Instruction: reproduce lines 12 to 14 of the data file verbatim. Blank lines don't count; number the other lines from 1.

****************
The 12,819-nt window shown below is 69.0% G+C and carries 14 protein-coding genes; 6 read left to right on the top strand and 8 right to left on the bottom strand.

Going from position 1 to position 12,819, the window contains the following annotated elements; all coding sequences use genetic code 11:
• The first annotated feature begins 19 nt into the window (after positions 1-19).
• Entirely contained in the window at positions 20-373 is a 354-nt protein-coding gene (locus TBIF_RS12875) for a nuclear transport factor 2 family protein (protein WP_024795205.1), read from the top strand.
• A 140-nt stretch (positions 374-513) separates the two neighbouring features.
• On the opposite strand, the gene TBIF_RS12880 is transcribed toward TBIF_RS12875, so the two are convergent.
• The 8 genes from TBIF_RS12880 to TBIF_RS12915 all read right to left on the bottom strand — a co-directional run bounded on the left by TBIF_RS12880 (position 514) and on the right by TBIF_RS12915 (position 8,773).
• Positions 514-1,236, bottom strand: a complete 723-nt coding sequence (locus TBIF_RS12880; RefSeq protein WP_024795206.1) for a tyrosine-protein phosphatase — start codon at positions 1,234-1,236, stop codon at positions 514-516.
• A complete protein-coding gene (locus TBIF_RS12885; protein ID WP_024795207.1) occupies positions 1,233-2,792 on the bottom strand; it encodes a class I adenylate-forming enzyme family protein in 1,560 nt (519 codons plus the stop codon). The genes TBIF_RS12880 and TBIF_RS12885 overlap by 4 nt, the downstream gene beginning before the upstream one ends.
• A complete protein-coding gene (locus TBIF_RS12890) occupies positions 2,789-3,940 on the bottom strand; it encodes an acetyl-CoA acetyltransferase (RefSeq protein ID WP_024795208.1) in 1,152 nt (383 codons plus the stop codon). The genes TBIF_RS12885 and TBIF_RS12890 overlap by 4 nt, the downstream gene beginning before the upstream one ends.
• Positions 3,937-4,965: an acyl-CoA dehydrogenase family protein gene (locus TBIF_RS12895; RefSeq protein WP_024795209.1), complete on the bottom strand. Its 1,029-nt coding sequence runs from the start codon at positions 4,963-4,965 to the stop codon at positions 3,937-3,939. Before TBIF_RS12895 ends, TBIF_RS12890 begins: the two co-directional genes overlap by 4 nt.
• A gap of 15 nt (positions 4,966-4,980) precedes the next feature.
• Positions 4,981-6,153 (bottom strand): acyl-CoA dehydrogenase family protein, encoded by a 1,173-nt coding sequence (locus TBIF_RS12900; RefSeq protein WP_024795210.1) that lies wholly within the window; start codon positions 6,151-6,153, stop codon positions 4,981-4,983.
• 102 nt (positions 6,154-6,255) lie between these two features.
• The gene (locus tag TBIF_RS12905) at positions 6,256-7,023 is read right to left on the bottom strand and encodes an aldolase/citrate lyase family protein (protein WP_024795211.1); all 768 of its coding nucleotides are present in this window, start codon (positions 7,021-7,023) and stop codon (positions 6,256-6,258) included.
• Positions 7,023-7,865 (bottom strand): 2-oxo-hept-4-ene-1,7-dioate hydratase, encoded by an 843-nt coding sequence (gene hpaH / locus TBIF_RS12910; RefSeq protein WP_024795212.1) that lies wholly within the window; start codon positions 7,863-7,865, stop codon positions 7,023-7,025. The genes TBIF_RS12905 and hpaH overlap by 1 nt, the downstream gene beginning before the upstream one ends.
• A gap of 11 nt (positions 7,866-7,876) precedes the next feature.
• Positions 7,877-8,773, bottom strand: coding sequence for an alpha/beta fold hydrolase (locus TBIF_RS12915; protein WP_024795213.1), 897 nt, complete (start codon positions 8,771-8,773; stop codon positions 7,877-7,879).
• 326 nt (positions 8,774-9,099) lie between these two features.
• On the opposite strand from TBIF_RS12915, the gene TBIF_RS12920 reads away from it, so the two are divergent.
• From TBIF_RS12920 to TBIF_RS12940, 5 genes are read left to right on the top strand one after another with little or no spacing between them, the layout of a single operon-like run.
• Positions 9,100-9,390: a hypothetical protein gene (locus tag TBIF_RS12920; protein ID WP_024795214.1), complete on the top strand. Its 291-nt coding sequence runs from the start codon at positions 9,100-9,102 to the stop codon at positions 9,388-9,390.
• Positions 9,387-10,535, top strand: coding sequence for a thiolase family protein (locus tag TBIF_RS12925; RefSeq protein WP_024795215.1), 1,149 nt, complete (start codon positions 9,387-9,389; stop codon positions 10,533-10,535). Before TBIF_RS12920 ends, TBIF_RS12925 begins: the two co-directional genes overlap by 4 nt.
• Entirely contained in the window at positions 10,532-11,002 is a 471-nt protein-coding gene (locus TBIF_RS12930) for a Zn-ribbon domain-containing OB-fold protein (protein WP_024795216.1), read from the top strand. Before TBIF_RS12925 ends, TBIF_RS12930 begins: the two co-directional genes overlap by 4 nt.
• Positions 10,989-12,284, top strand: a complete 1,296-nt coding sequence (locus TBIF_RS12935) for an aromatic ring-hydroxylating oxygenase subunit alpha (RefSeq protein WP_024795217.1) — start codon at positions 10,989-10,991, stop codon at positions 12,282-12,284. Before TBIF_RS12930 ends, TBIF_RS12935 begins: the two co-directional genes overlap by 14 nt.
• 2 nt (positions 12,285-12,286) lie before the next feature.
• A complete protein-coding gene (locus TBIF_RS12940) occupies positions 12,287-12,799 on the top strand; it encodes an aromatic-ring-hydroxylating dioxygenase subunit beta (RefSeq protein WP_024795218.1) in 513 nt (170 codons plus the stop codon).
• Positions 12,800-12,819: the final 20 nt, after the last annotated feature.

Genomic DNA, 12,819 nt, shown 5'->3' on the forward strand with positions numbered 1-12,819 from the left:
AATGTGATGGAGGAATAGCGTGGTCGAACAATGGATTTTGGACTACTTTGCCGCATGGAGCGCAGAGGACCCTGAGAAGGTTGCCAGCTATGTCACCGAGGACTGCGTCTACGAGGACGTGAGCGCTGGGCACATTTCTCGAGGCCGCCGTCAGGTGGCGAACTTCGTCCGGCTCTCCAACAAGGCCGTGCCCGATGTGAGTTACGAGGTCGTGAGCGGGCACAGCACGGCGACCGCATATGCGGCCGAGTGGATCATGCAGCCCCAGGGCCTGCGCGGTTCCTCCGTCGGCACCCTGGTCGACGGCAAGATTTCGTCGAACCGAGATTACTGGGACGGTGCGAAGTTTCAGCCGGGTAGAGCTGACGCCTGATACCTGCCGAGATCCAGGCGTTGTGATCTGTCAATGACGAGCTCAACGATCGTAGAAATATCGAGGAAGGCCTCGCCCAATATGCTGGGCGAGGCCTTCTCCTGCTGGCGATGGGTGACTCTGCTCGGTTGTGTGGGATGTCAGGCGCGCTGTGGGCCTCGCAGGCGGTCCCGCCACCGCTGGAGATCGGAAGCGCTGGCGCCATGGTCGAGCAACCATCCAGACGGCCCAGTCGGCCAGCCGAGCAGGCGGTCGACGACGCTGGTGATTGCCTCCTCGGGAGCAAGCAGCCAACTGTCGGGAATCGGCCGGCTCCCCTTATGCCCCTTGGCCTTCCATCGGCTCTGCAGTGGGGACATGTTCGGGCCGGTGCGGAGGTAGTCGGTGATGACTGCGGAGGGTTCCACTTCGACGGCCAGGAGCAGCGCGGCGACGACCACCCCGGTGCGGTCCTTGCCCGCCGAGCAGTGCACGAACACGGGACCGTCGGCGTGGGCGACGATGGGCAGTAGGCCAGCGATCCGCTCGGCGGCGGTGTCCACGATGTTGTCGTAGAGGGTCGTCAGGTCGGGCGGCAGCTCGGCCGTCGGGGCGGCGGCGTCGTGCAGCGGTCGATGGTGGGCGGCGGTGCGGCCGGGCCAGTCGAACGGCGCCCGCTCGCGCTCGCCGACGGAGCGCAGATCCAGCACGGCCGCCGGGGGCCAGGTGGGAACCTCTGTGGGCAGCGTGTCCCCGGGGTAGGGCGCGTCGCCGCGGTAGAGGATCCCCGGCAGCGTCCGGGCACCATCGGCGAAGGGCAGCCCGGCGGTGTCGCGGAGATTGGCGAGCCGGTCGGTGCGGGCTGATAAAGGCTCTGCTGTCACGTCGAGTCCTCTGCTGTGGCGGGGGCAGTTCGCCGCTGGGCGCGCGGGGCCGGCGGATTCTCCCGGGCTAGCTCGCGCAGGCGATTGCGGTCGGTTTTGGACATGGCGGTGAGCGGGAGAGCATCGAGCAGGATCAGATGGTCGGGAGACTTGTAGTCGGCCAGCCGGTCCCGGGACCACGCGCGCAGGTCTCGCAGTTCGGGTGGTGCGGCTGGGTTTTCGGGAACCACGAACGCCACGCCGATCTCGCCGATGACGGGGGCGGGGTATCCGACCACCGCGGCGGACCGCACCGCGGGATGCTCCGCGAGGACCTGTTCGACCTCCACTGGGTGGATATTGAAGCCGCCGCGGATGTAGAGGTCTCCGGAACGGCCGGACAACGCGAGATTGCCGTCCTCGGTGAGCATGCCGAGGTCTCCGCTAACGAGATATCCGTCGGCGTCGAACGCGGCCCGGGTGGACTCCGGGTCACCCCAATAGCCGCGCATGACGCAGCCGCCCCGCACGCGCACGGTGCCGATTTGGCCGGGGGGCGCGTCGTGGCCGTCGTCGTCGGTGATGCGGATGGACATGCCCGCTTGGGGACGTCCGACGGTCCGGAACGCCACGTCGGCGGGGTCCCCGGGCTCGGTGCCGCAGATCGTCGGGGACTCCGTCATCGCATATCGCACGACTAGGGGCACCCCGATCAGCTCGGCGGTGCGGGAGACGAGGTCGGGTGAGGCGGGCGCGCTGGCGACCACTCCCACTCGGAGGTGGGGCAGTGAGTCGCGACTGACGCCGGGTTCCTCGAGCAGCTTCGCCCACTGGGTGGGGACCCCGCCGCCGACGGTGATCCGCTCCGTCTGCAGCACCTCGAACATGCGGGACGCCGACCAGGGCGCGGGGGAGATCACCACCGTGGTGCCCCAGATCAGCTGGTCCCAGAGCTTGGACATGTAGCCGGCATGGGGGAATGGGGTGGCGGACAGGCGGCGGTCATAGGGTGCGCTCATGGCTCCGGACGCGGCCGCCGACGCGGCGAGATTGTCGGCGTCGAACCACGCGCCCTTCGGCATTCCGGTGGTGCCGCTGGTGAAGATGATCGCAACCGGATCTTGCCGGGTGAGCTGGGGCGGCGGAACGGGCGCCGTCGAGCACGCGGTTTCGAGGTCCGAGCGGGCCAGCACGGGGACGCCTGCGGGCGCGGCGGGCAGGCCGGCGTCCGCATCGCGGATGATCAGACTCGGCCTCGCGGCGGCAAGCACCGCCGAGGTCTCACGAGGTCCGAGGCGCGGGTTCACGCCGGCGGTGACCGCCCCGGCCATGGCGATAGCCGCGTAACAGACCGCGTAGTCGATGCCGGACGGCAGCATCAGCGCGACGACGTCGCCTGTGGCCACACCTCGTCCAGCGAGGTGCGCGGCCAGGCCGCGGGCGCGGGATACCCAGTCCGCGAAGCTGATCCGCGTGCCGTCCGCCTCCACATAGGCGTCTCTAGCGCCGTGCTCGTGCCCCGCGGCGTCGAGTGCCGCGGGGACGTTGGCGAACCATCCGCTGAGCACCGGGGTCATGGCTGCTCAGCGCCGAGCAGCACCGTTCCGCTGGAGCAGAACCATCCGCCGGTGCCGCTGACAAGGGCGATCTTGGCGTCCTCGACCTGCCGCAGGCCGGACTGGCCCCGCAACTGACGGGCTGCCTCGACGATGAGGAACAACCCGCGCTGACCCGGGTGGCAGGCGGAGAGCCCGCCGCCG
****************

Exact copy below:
• A gap of 15 nt (positions 4,966-4,980) precedes the next feature.
• Positions 4,981-6,153 (bottom strand): acyl-CoA dehydrogenase family protein, encoded by a 1,173-nt coding sequence (locus TBIF_RS12900; RefSeq protein WP_024795210.1) that lies wholly within the window; start codon positions 6,151-6,153, stop codon positions 4,981-4,983.
• 102 nt (positions 6,154-6,255) lie between these two features.